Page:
September 19 Julie Brenninkmeyer Museum of Science, Boston "Engineering the Future: Designing the World of the 21st Century" "Engineering the Future: Designing the World of the 21st Century" is a full-year high school course being developed by the Museum of Science, Boston. Students learn about the role of engineers in society and how they create the human-made world. Students can then examine how everyone is affected by changes in technology and how people influence future technological development by the choices they make as workers, consumers, and citizens. The course is intended to help today's high school students understand the ways in which they will engineer the world of the future, whether or not they pursue technical careers. Engineering the Future maps directly to Massachusetts and national standards. It prepares students for the engineering/technology MCAS and provides students with an introduction to key physics concepts. October 3 Merle Bruno School of Natural Science, Hampshire College Beverly Park Woolf and Toby Dragon Dept. of Computer Science, University of Massachusetts "Fostering Inquiry and Critical Thinking through Technology" We describe several Web-based tutors that provide support for inquiry and problem-based learning and move students towards more active learning. The learning objective for students is to solve open-ended problems based on observations, formulating questions, and organizing data. Using computational tutors in large lecture-style classrooms, students are invited to solve cases, e.g., to diagnose a patient's disease or predict the location of the next earthquake. Teams of students ask their own questions, generate hypotheses and test their predictions in biology, geology and forestry. Students brainstorm predictions that might resolve some aspect of the problem and enter possible causes for the observed phenomena. They gather data to confirm or refute each hypothesis and resolve open questions. For example students of biology interview a patient about symptoms and request specific physiological signs, medical history, lab tests or patient examinations. Tools help students organize their data so they can more readily see patterns in the level of support for different hypotheses, learn to assess evidence that impacts their hypotheses and search for data through a variety of outside sources, including the Web. These tutors were evaluated with high school students and with undergraduates at three colleges. We discuss these results along with recent cognitive research on teaching and learning which formed the basis of the project. For more information, see http://ccbit.cs.umass.edu/Rashihome/ October 17 Rob Snyder Amherst Regional High School, Retired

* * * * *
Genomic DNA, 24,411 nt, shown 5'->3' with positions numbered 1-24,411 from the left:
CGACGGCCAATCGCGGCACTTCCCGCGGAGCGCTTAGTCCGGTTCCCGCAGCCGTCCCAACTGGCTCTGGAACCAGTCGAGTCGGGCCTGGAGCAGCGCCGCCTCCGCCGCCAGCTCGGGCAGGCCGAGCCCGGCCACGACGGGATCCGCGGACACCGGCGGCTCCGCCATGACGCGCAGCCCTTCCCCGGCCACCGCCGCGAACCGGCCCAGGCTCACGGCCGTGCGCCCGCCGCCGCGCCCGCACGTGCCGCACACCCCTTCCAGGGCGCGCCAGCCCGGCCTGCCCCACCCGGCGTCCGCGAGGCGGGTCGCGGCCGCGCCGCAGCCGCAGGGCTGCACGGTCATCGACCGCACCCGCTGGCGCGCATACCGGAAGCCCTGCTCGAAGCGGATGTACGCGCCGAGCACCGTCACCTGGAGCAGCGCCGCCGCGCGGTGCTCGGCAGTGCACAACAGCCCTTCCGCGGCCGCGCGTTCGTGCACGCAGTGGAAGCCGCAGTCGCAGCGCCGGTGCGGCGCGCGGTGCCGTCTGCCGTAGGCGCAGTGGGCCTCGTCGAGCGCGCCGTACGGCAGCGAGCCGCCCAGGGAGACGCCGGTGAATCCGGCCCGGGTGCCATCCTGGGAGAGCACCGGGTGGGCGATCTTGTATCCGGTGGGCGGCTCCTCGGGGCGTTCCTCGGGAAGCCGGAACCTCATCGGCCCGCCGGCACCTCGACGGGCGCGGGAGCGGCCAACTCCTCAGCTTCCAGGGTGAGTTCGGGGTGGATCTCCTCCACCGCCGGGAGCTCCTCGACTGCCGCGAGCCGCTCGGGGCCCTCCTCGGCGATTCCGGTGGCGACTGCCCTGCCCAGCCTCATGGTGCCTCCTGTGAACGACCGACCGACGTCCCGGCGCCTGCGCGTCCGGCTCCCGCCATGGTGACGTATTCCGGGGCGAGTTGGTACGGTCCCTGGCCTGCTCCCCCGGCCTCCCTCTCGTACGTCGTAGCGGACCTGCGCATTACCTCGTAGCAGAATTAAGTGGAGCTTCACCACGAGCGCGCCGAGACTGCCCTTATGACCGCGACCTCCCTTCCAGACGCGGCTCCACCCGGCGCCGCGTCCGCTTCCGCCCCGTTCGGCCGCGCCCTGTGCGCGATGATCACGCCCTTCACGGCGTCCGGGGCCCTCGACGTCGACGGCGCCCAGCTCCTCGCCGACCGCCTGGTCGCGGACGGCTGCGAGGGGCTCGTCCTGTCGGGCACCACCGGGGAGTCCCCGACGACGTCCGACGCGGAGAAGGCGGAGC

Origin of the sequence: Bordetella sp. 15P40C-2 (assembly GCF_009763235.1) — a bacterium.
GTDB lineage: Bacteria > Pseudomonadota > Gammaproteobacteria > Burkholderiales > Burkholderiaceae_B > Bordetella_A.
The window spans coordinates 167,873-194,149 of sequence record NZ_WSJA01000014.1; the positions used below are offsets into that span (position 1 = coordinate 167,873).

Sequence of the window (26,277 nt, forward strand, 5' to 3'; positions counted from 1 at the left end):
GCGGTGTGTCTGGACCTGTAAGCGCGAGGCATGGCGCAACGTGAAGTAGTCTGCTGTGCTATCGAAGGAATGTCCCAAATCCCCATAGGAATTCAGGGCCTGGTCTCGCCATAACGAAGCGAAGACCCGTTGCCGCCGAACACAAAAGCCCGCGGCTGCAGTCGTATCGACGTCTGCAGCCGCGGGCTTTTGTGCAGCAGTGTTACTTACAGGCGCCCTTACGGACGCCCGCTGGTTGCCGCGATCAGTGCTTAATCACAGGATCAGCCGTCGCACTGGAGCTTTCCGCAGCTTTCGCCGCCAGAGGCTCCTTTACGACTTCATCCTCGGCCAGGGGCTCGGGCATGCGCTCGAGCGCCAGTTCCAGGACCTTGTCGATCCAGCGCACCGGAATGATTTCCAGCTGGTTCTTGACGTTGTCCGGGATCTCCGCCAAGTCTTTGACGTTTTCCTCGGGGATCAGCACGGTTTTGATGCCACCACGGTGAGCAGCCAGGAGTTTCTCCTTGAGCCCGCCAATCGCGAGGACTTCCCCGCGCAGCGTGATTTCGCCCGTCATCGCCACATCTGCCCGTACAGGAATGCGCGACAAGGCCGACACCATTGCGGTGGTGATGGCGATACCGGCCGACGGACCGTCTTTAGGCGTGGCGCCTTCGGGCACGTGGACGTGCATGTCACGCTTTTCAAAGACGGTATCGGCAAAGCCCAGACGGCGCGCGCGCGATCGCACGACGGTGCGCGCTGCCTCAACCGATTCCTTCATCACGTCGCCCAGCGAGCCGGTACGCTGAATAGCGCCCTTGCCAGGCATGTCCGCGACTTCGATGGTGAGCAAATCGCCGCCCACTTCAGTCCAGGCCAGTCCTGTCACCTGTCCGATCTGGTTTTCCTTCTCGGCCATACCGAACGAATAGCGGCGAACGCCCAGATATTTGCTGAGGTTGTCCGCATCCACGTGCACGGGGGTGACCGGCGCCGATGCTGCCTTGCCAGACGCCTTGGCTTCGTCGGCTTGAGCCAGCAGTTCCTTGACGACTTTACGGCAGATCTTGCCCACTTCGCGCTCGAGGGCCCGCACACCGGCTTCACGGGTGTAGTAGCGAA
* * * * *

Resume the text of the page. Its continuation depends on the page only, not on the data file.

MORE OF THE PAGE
"Teaching Talent Can Be Measured By a Test - True or False; Are Teacher Certification Tests a Gateway or a Barrier?"
Many states now require that prospective science teachers graduating from colleges and universities pass a certification test before they can accept a teaching position. In many instances, less than 50% of prospective teachers are able to attain a passing score on the certification test in a field they have studied as an undergraduate. This raises a number of questions. Are the tests necessary? Are the tests flawed? Is there a discontinuity between undergraduate and graduate coursework and the science content of the tests? Should the tests be administered after several years of teaching in order to determine if a teacher is to be awarded a professional status (such as tenure)? Should there a national exam rather than exams administered by each state? Are the dynamics of the average public school classroom such that class management skills become more important than high level content knowledge? Rob Snyder retired three years ago, after a 34 year career as a middle school and high school science teacher, and will share how his experience as a "pre-certification test" teacher in New York and Massachusetts, his experience as a teacher-mentor, and his recent experience as a writer of teacher certification tests has shaped his view of the teacher certification process.
Bruce Byers Dept. of Biology, University of Massachusetts
"Evolution in the classroom: How should we respond to the Intelligent Design challenge?"
November 21 Charlene D'Avanzo Dean, School of Natural Science, Hampshire College "Teaching Issues & Experiments in Ecology (TIEE): a Peer-Reviewed Electronic Journal Designed to Help Ecology Faculty Teach Better" TIEE was established in 2000 with support from NSF and the Ecological Society of America (ESA). It is designed to meet three challenges to the reform of ecology teaching: 1) Integrating sound science, innovative pedagogy, and instructional technology, 2) Disseminating accessible and adaptable materials for a wide range of faculty, and 3) Elevating teaching as scholarship through a peer reviewed journal. In addition to introducing TIEE, I will describe evaluation results and our new "research practitioner" program in which faculty do research on their own teaching. December 5 Joe Berger School of Education, University of Massachusetts The Afghanistan Higher Education Project (HEP) focuses on the re-development and strengthening of the capacity of the education system by focusing on improved teaching and capacity building at the tertiary level. The intended results include improved quality pre-service and in-service teacher education for secondary school teachers. The HEP team is charged with developing leadership, staff capacity and the structures and systems within the Faculties of Education and the Ministry of Higher Education to spearhead the i) rebuilding of secondary and higher education; and ii) creating a national system of pre-service education and in-service professional development to support secondary education teachers, school administrators, and faculty in seventeen four-year tertiary institutions.